by Matt Slick
“Now behold, I have two daughters who have not had relations with man; please let me bring them out to you, and do to them whatever you like; only do nothing to these men, inasmuch as they have come under the shelter of my roof,” (Gen. 19:8).
The context of this verse is that two angels had visited Lot in Sodom in an effort to get him to leave the city since it was about to be destroyed. Apparently these two angels appeared in the form of men. Meanwhile, many of the men of the city, who were homosexual, wanted to have relations with the two men--not knowing they were really angels. But, Lot offered his daughters to the crowd of people instead. The crowd refused the daughters and began to forcibly enter Lot's home in order to abduct the two men/angels, so that they might molest them sexually. The angels then blinded the people in the crowd, and the crowd dispersed.
Why would Lot offer his daughters to the mob of men since it was a very bad thing to do? Quite simply, what Lot did was wrong. He was hypocritical and ungodly in his action. In that culture, it was extremely important to treat visitors very well since the host of a home in a city automatically represented that city to the visitors. It was a very big deal to make sure the visitors were well treated. This may have played a part in Lot's decision to honor his guests, but it makes no difference. Lot was very wrong to offer his own daughters to the mob.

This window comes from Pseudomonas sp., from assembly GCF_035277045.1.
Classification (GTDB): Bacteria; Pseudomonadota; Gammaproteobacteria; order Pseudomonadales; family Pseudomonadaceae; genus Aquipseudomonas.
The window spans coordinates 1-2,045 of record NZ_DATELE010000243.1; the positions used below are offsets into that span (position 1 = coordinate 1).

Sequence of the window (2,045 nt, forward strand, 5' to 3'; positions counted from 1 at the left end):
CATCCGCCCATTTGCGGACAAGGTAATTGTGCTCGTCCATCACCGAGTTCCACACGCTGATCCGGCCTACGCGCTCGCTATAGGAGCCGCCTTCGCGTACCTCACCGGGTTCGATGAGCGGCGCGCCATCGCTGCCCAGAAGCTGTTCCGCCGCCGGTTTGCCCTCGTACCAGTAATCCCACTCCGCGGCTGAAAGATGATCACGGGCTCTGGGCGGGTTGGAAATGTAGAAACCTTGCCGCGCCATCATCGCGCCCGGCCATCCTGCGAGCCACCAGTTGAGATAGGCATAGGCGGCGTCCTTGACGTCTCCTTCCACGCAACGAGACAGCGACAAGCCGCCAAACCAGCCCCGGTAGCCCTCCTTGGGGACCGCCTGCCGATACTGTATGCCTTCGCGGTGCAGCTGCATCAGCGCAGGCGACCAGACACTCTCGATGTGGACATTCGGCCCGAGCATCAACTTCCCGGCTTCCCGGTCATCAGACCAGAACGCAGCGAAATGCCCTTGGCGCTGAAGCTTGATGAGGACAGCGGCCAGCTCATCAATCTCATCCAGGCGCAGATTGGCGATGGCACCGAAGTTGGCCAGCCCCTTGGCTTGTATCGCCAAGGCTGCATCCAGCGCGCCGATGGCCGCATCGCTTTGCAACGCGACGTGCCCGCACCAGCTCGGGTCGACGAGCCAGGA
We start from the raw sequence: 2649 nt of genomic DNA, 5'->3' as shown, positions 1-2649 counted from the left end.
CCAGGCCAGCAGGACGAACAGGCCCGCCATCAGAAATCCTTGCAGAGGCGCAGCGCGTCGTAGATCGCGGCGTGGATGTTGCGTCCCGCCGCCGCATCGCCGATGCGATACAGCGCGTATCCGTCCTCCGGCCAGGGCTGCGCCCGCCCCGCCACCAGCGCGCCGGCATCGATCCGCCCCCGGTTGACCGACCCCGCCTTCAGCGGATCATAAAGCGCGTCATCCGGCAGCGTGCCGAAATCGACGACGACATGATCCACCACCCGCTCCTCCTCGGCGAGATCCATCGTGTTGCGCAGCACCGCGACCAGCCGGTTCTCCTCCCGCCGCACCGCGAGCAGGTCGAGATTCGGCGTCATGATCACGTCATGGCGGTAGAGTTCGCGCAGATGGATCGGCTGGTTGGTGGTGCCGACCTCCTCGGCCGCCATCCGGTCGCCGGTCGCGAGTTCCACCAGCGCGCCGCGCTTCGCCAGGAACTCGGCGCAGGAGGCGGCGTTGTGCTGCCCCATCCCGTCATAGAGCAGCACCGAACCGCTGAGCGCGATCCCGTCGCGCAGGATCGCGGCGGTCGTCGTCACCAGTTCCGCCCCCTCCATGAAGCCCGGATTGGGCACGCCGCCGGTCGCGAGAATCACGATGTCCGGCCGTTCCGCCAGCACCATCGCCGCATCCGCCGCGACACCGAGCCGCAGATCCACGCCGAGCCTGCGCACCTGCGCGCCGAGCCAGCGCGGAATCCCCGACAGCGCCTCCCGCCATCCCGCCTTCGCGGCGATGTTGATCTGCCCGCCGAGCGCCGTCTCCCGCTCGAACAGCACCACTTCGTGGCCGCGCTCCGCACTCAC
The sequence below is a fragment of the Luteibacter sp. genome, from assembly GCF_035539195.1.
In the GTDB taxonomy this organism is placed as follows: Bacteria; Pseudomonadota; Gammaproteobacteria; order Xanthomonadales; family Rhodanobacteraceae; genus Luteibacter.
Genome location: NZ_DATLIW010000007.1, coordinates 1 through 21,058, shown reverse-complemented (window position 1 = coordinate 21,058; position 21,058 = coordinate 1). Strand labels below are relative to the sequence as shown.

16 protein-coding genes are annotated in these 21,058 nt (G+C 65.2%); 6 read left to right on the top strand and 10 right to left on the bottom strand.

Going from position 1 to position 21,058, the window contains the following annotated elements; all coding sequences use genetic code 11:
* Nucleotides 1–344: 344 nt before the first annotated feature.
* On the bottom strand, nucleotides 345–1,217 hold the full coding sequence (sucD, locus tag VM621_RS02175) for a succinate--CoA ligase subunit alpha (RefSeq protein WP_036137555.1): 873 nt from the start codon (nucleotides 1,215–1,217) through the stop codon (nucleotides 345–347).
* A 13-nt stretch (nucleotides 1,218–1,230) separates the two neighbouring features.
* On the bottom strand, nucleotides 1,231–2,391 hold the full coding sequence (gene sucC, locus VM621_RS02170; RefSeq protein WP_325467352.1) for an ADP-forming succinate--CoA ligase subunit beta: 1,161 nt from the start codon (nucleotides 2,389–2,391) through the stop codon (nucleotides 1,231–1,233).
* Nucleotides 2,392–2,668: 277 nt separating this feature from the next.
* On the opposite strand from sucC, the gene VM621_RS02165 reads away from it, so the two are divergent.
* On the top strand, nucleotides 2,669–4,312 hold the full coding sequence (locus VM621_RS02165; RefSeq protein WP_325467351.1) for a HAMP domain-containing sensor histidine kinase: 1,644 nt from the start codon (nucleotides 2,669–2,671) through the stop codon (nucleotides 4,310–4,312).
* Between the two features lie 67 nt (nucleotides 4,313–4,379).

Some may think that Lot was a very godly man. But this is not the case in this instance. If he were, why was he living in Sodom in the first place? Why did he choose to go there? It is probably true that Lot was a God-fearing man to some extent, but he obviously was compromising his values and was probably being influenced by the sinfulness of the city. In his compromised position, he sinned by offering his daughters.
Finally, we must look at 2 Pet. 2:6-7,
"and if He [God] condemned the cities of Sodom and Gomorrah to destruction by reducing them to ashes, having made them an example to those who would live ungodly thereafter; 7 and if He rescued righteous Lot, oppressed by the sensual conduct of unprincipled men . . . "
Even the righteous before God can do things that are wrong. Overall, Lot feared God and trusted in Him--even though he did wrong by offering his daughters. God does not remember our sins (Isaiah 43:25). Therefore, Lot's sins were not remembered when Lot was described in Peter's account.